Thin shavings. Holding thin pieces such as the 1⁄8″ dust panels can be challenging. I plane them using a stop in my bench.

The four sides of the outer case are joined together with mitered, full-blind dovetails, which allow the grain of a single piece of oak to flow seamlessly around its corners with minimal distraction. The case is built with traditional joinery techniques, but two details are of note.

The second layer of drawers rides on a frame that includes dust panels between the runners. While this might seem extravagant, it simplifies construction in addition to adding a bit of flair. Grooves in the frame not only house the panels, but also make sufficient mortises for short, 18“-thick tenons cut into the ends of the runners. This means you can make two joints in one operation.

Two-for-one joinery. Both the dust panels and runners of the upper drawer frame slip into the same 1⁄8″ grooves cut into the front and rear dividers.

Installation of the vertical drawer dividers is also slightly unorthodox. First, slide the drawer frame and the cup shelf into place. Then carefully but confidently bend the drawer frame upward to accommodate the lower vertical divider’s 332” tenons. Do the same for the next layer. This is as terrifying in practice as it is in print, but if you fight through the inevitable shortness of breath, the dividers will lock into place and create a very rigid framework.

Sideboard Fit for Tea Cut List

No. Item Dimensions (inches) Material Comments

t w l

Case & legs

❏ 1 Top 58 x 10 78 x 36 14 Oak

❏ 1 Bottom 58 x 10 78 x 36 14 Oak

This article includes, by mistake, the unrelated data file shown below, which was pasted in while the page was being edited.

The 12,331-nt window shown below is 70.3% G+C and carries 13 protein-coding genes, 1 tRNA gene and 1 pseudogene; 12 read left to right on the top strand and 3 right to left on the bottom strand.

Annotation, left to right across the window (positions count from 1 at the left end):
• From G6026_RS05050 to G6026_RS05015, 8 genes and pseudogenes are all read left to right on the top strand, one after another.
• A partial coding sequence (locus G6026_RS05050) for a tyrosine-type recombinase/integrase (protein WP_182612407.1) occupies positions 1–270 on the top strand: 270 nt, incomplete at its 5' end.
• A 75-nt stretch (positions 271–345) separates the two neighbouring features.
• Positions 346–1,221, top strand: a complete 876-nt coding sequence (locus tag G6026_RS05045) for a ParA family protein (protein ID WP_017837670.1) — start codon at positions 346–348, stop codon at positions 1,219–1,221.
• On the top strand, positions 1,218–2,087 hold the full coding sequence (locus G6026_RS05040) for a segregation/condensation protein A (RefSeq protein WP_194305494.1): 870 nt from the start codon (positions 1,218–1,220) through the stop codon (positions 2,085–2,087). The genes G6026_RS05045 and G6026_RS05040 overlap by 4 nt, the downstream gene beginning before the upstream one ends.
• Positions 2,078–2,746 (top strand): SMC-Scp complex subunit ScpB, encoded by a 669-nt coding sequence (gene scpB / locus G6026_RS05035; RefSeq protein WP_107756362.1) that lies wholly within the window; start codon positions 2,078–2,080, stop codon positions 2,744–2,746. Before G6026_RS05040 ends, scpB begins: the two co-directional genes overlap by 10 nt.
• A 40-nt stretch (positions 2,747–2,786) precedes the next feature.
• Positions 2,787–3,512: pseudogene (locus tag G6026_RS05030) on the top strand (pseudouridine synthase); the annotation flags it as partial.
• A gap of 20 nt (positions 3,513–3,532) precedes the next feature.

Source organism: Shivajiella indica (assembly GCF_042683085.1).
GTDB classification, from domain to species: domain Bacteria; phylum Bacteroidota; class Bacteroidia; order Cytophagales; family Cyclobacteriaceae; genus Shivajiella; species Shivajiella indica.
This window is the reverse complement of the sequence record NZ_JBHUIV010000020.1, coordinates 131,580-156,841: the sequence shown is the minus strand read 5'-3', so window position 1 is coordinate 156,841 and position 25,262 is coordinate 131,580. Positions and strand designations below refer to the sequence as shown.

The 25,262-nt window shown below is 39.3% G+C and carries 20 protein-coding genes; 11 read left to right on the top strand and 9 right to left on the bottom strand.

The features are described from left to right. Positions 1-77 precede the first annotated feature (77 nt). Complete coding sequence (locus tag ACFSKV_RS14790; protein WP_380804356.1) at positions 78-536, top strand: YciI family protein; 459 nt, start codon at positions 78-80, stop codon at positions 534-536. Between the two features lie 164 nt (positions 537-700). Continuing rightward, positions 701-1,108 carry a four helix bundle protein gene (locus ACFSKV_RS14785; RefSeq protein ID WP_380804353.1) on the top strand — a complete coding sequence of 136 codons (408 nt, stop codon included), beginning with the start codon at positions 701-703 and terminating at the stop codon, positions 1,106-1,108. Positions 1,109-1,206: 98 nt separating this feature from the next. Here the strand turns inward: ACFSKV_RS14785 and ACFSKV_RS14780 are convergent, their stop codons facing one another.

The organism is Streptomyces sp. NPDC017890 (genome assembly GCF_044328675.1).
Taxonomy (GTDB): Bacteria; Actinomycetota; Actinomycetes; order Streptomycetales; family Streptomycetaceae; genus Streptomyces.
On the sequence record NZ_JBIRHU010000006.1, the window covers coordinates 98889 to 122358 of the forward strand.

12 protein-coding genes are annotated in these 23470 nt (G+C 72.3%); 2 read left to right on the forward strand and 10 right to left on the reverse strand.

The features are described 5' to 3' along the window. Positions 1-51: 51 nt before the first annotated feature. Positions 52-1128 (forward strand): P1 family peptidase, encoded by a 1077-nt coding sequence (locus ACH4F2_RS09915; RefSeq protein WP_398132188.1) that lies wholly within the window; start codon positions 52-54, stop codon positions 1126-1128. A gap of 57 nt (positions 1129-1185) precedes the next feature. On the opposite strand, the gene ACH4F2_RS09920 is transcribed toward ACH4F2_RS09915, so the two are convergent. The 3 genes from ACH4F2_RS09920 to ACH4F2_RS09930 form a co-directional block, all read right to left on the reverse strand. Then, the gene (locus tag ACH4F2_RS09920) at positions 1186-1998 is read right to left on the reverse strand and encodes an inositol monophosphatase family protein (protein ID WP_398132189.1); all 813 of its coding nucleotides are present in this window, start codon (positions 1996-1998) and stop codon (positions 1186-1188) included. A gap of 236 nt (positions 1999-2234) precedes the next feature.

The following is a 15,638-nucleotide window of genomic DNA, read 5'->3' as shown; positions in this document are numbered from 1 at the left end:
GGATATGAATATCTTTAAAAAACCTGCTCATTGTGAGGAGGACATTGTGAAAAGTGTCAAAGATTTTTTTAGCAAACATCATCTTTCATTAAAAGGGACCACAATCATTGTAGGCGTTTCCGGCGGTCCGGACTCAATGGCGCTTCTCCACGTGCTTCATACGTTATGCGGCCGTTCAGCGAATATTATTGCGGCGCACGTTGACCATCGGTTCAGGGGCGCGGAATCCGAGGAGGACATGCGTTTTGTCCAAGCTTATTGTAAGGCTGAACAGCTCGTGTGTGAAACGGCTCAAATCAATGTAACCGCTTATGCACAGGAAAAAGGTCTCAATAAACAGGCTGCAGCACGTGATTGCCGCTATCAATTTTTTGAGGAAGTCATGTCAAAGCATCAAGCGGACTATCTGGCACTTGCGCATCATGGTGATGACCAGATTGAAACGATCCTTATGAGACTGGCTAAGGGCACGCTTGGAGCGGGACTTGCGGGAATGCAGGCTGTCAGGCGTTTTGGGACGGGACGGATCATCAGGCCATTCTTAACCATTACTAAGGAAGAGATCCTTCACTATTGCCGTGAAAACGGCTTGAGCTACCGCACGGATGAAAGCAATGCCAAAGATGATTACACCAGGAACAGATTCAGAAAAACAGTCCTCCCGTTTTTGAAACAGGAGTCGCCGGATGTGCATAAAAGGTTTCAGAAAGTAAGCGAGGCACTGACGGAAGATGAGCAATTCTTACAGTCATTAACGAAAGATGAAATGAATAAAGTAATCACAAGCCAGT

❏ 2 Sides 58 x 10 78 x 10 38 Oak

❏ 1 Vertical divider 38 x 9 34 x 9 34 Oak 516” TBE*

❏ 1 Cup shelf 38 x 9 12 x 22 78 Oak

❏ 1 Drawer frame, front 38 x 1 12 x 22 78 Oak

❏ 1 Drawer frame, back 38 x 1 12 x 22 78 Poplar

❏ 2 Frame runners, outside 38 x 11 116 x 6 78 Poplar 14” TBE*

❏ 2 Frame runners, center 38 x 3 38 x 6 78 Poplar 14” TBE*

❏ 3 Dust panels 18 x 6 58 x 4 1316 Poplar

❏ 1 Drawer rail, front 38 x 1 12 x 22 12 Oak

❏ 1 Drawer rail, back 38 x 1 12 x 22 12 Poplar

❏ 2 Drawer runners, outside 38 x 6 38 x  1 12 Poplar **

❏ 1 Drawer runner, center 38 x 6 38 x 3 38 Poplar **

❏ 1 Vertical drawer divider 38 x 1 38 x 2 58 Oak 18” TBE*

❏ 2 Vertical drawer dividers 38 x 1 38 x 2 14 Oak 18” TBE*

❏ 4 Cup dividers 316 x 8 78 x 3 78 Oak

❏ 10 Drawer stops 14 x 1 x 14 Oak

❏ 4 Legs 1 18 x 2 14 x 34 Oak

Back

❏ 2 Rails 12 x 1 516  35 58 Oak

❏ 2 Stiles, outside 12 x 1 516 x 9 34 Oak

❏ 1 Stiles, center 12 x 2 58 x 9 34 Oak

❏ 1 Panel 14 x 20 1116 x 7 58 Oak

❏ 6 Wide slats 516 x 78 x 7 38 Oak 18” TBE*

❏ 3 Narrow slats 516 x 38 x 7 38 Oak 18” TBE*

Drawers

❏ 2 Fronts 38 x 2 38 x 11 116 Oak

❏ 2 Backs 38 x 2 38 x 11 116 Poplar

❏ 4 Sides 516 x38 x 9 Poplar

❏ 2 Slips 58 x 12 x 10 716 Oak Miter, glue to fronts

❏ 4 Slips 58 x 12 x 8 34 Poplar Miter, glue to sides

❏ 2 Bottoms 14 x 8 34 x 9 1516 Poplar

❏ 3 Fronts 38 x 2 x 7 14 Oak

❏ 3 Backs 38 x 2 x 7 14Poplar

❏ 6 Sides 516 x 2 x 9Poplar

❏ 3 Slips 58 x 38 x 6 58 Oak Miter, glue to fronts

❏ 6 Slips 58 x 38 x 8 34 Poplar Miter, glue to sides

❏ 3 Bottoms 14 x 8 1316 x 6 14 Poplar

❏ 2 Pulls 316 x 38 x 6 38 Ebony †

❏ 3 Pulls 316 x 38 x 2 916 Ebony †

*TBE = Tenon both ends; **Cut from wide stock – grain runs side to side in final orientation so there are no cross-grain gluing concerns when attaching runners to case bottom; †316” tenon into drawer fronts